More than two months after Superstorm Sandy struck, the House  on Friday overwhelmingly approved $9.7 billion to pay flood insurance claims for  the many home and business owners flooded out by the storm.

The 354-67 vote came days after Northeast Republicans erupted  over House Speaker John Boehner’s decision to delay a vote earlier in the week;  all of the no votes were cast by Republicans. The Senate was expected to pass  the bill later in the day.

“It’s the right step,” said Rep. Rodney Frelinghuysen,  R-N.J., a member of the House Appropriations Committee.

The bill gives more borrowing authority to the National Flood  Insurance Program to pay about 115,000 pending Sandy-related claims as well as  about 5,000 claims unrelated to Sandy.

Northeast lawmakers say the money is urgently needed for  victims of one of the worst storms ever to strike the region. The Federal  Emergency Management Agency had warned that the National Flood Insurance Program  would run out of money next week if Congress didn’t provide additional borrowing  authority to pay out claims. Congress created the FEMA-run program in 1968  because few private insurers cover flood damage.

The flood insurance measure is the first phase of a proposed  Sandy aid package. Boehner agreed to Friday’s vote after the controversy over  delaying House action on a broader Sandy aid package. Under Boehner’s new  schedule, the House will vote Jan. 15 on an additional $51 billion in recovery  money.

Senate action on that measure is expected the following week;  financially strapped local governments are awaiting the money.

Northeast lawmakers say the money is urgently needed for  storm victims awaiting claim checks from the late October storm, which was one  of the worst ever to strike the Northeast, ravaging the coast from North  Carolina to Maine, with the most severe flooding occurring in Atlantic City,  N.J., New York City and Long Island and along the Connecticut coastline.

“People are waiting to be paid,” said Rep. Frank LoBiondo,  R-N.J., whose district includes Atlantic City and many other coastal communities  hard hit by the storm. “They’re sleeping in rented rooms on cots somewhere, and  they’re not happy. They want to get their lives back on track, and it’s cold  outside. They see no prospect of relief.”

As with past natural disasters, the Sandy aid proposals do  not provide for offsetting spending cuts. Some tea party House Republicans and  other fiscal conservatives favor cutting other federal programs to pay for some  or all disaster costs.

The Club For Growth, a conservative group, on Friday urged  lawmakers to oppose the bill, saying that Congress should only approve Sandy aid  in installments to make sure the money is wisely spent and that any new Sandy  aid should be offset with spending cuts elsewhere.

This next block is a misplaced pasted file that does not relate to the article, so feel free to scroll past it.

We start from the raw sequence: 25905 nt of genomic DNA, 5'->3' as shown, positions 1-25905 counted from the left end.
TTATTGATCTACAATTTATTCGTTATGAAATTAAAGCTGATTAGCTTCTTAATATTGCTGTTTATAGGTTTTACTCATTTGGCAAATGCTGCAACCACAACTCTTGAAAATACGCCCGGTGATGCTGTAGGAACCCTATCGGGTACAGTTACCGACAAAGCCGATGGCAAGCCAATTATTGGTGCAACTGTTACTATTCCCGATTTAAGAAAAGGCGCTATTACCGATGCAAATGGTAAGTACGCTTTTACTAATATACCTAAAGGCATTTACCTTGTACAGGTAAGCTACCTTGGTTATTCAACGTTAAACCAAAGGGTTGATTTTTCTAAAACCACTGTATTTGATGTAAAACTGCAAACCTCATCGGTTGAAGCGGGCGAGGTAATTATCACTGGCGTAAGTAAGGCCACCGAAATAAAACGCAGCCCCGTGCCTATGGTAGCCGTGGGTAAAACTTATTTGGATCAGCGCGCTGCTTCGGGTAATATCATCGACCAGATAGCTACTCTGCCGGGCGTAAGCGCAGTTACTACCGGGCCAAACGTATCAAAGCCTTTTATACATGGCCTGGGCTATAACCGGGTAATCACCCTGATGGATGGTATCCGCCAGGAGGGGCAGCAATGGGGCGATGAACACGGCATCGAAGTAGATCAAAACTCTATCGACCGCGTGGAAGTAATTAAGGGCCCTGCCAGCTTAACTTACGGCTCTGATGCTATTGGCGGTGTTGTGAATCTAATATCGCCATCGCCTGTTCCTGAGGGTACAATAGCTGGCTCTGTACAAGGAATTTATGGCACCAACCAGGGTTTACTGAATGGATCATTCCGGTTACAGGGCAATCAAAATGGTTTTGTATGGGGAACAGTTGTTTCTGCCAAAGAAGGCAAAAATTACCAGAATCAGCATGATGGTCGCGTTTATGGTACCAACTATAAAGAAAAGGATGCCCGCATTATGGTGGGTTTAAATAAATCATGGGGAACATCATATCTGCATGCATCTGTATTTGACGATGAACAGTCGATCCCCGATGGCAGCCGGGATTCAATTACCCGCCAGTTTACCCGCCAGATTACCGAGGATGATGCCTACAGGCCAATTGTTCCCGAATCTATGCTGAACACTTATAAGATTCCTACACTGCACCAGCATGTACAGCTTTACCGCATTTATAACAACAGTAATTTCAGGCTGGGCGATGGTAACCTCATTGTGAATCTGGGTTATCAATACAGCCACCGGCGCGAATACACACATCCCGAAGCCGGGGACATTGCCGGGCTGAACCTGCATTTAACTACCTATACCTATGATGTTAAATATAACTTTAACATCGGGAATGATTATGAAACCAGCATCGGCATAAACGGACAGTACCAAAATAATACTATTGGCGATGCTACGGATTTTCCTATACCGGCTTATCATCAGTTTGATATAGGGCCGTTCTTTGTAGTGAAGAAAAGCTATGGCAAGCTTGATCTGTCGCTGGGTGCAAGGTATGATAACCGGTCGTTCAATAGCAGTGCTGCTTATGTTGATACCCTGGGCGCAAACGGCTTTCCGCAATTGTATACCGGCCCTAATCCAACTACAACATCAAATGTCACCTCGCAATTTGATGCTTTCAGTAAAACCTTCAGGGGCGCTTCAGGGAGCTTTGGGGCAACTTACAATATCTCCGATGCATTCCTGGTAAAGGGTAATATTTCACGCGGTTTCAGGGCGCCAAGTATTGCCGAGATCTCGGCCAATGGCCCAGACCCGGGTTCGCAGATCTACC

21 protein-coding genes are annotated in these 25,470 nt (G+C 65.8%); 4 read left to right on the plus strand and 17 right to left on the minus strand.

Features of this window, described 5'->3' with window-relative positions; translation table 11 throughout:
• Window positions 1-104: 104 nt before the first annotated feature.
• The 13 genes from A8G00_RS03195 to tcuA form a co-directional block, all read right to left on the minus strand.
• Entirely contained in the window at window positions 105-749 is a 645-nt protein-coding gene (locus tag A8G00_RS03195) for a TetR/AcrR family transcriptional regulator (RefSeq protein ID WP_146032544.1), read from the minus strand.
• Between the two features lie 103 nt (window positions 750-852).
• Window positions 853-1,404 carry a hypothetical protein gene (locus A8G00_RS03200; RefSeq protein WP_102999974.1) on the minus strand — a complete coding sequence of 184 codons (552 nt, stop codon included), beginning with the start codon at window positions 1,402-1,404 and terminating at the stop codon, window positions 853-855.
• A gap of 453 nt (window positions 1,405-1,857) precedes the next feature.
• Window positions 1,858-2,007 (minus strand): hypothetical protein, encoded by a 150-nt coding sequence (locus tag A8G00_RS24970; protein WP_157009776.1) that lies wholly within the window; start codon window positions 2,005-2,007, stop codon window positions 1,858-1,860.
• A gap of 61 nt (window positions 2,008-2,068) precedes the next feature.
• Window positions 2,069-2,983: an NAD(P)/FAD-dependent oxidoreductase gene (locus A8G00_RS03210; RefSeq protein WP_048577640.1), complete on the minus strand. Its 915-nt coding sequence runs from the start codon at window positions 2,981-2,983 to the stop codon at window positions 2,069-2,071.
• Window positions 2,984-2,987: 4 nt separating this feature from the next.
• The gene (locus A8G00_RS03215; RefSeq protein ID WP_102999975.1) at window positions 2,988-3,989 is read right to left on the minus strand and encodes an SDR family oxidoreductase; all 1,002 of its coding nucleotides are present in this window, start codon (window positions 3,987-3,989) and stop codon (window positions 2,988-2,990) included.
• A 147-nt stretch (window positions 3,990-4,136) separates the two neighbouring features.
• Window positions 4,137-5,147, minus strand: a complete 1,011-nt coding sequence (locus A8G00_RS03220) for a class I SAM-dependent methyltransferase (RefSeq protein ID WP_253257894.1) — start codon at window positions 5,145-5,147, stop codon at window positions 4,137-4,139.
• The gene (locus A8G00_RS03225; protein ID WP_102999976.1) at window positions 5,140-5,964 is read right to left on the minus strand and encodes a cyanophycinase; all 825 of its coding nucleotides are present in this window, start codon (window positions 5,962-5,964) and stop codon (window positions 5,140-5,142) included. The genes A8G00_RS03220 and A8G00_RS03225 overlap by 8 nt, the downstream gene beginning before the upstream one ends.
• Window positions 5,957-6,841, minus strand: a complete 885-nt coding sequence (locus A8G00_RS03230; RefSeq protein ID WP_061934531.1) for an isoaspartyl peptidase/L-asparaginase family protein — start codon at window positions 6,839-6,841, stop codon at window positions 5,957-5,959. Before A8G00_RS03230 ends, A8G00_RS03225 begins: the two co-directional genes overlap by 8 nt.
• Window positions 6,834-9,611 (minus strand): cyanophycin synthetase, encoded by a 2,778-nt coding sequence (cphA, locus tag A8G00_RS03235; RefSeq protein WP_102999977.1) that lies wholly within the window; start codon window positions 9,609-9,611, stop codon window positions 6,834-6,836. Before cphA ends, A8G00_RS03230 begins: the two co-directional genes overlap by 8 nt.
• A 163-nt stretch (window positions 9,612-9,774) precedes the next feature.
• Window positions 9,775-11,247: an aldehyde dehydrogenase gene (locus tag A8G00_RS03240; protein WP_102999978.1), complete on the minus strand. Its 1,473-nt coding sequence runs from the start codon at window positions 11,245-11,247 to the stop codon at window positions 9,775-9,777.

“Congress should not allow the federal government to be  involved in the flood insurance industry in the first place, let alone expand  the national flood insurance program’s authority,” the group said in a  statement.

Rep. Tim Huelskamp, R-Kan., a fiscal conservative who voted  against the flood bill, said he was among those with concerns about the budget  deficit. “We have to talk seriously about offsets,” Huelskamp said. “We can’t  take $60 billion off budget, that’s my problem with it.”

The current debate over Sandy aid comes barely a year after  Congress and the White House set up a new system to budget help for victims of  hurricanes, tornadoes and floods before they occur. The new disaster funding  scheme permits aid money to be added to the budget in line with amounts budgeted  in recent years. The idea was to avoid battling and uncertainty over disaster  funding.

Damage from Sandy, however, was so extensive that it’s  swamping the $12 billion disaster aid budget cap for the current year.

Boehner, of Ohio, had promised a House vote on Friday after  his decision to delay an action on a broader Sandy relief package provoked  outrage from Northeast Republicans, including New Jersey Gov. Chris Christie,  who said he’d lost trust in GOP leaders in Congress after being promised a vote  earlier this week.

New York Republican lawmakers who met with Boehner after the  uproar said he explained that after the contentious vote Tuesday to avoid major  tax increases and spending cuts called the “fiscal cliff,” he didn’t think it  was right to schedule the vote before the previous Congress ended on  Thursday.

About 140,000 Sandy-related flood insurance claims have been  filed, FEMA officials said, and there are about 115,000 pending claims. Many  flood victims have only received partial payments on their claims.

Sandy was the most costly natural disaster since Hurricane  Katrina in 2005 and was blamed for at least 120 deaths. Northeast lawmakers have  complained that it took just 10 days for Congress to approve about $50 billion  in aid for Katrina but that it hasn’t provided aid for Sandy relief in more than  two months.

The storm damaged or destroyed more than 72,000 homes and  businesses in New Jersey. In New York, 305,000 housing units were damaged or  destroyed and more than 265,000 businesses were affected.

“States and local communities need to know the money will be  there before they can give a green light to start rebuilding,” said  LoBiondo.

More than $2 billion in federal money has been spent so far  on relief efforts for 11 states and the District of Columbia struck by the  storm. New York, New Jersey, Connecticut, West Virginia, Virginia, Maryland, New  Hampshire, Delaware, Rhode Island, Pennsylvania, Massachusetts and the District  of Columbia are receiving FEMA aid.



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